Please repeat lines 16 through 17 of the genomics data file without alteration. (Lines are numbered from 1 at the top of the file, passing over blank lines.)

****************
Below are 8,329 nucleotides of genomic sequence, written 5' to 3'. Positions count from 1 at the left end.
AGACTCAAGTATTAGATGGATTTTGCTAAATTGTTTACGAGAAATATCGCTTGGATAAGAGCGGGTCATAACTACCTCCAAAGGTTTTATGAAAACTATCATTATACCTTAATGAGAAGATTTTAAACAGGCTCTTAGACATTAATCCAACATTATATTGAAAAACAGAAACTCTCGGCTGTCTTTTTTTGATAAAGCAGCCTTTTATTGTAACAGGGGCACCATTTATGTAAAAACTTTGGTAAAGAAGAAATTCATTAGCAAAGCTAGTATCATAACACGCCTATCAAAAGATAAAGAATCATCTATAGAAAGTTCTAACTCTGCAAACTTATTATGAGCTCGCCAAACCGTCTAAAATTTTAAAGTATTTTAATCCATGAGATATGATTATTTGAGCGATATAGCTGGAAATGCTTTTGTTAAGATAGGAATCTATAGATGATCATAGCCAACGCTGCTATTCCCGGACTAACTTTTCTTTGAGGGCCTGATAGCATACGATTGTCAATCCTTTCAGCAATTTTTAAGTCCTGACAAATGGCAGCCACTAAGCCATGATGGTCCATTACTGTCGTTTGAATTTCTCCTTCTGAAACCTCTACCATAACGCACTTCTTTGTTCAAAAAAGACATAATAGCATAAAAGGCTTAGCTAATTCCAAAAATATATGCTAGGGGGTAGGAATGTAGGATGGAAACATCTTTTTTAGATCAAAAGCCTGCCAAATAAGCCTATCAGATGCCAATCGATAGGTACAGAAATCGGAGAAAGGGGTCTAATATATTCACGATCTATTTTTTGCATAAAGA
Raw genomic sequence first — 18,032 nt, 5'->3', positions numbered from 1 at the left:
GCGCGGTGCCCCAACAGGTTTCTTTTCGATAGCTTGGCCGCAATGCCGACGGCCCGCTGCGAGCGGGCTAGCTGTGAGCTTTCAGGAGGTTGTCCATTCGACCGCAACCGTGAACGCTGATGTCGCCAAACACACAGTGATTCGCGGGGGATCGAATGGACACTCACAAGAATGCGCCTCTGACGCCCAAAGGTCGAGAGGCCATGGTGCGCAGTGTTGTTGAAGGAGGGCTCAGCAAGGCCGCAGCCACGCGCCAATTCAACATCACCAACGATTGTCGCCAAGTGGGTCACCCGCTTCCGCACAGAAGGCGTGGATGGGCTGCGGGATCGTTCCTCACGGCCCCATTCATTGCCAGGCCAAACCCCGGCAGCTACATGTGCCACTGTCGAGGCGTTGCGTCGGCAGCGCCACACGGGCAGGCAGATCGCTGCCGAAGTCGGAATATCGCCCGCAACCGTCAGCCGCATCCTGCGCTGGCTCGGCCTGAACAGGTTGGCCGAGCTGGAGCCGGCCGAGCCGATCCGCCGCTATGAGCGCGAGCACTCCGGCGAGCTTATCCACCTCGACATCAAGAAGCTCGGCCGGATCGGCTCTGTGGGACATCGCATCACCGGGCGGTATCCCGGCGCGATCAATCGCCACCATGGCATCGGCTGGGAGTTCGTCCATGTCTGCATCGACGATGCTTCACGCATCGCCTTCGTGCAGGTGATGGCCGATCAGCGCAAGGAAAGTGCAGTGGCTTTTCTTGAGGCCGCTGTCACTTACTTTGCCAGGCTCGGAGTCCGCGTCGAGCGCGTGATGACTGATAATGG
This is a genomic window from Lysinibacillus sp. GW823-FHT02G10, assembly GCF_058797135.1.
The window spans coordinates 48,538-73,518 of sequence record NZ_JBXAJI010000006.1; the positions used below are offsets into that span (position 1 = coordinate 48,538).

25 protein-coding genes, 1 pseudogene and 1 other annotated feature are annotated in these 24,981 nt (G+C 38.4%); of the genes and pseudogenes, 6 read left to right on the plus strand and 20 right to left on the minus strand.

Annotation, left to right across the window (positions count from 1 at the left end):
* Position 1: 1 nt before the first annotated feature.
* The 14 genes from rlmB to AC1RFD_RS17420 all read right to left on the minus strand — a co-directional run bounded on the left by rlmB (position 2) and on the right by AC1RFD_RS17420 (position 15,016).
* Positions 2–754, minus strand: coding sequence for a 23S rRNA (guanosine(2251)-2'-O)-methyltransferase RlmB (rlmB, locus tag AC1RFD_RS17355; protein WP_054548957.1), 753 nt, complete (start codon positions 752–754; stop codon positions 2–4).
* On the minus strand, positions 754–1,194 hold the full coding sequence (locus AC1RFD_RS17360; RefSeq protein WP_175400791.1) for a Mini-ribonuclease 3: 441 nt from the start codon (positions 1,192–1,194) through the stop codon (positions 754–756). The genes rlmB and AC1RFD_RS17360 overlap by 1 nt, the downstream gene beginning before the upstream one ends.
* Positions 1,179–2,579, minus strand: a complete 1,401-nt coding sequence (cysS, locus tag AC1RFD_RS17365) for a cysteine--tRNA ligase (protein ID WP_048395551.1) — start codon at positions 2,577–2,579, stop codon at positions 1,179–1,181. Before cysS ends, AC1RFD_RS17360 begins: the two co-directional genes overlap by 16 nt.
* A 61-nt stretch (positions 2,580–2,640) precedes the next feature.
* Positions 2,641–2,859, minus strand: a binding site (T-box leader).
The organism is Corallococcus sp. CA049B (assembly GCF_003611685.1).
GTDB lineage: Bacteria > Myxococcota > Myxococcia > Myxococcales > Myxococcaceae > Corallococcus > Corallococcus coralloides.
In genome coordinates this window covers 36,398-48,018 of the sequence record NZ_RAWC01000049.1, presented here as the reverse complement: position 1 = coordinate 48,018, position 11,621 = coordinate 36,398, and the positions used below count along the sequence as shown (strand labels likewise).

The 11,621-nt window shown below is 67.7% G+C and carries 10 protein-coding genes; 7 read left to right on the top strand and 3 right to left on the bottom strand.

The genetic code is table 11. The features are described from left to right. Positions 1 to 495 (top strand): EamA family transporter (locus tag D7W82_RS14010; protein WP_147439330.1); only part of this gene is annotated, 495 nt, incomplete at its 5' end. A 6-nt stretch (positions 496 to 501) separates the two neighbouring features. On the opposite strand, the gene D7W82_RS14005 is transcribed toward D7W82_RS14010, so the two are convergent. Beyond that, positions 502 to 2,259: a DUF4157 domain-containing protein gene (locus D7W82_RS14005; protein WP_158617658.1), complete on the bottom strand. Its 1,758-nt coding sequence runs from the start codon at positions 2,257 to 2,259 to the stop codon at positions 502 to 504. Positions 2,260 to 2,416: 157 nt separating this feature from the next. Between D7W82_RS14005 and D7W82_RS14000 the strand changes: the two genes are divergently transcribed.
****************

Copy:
The organism is Corallococcus sp. CA049B (assembly GCF_003611685.1).
GTDB lineage: Bacteria > Myxococcota > Myxococcia > Myxococcales > Myxococcaceae > Corallococcus > Corallococcus coralloides.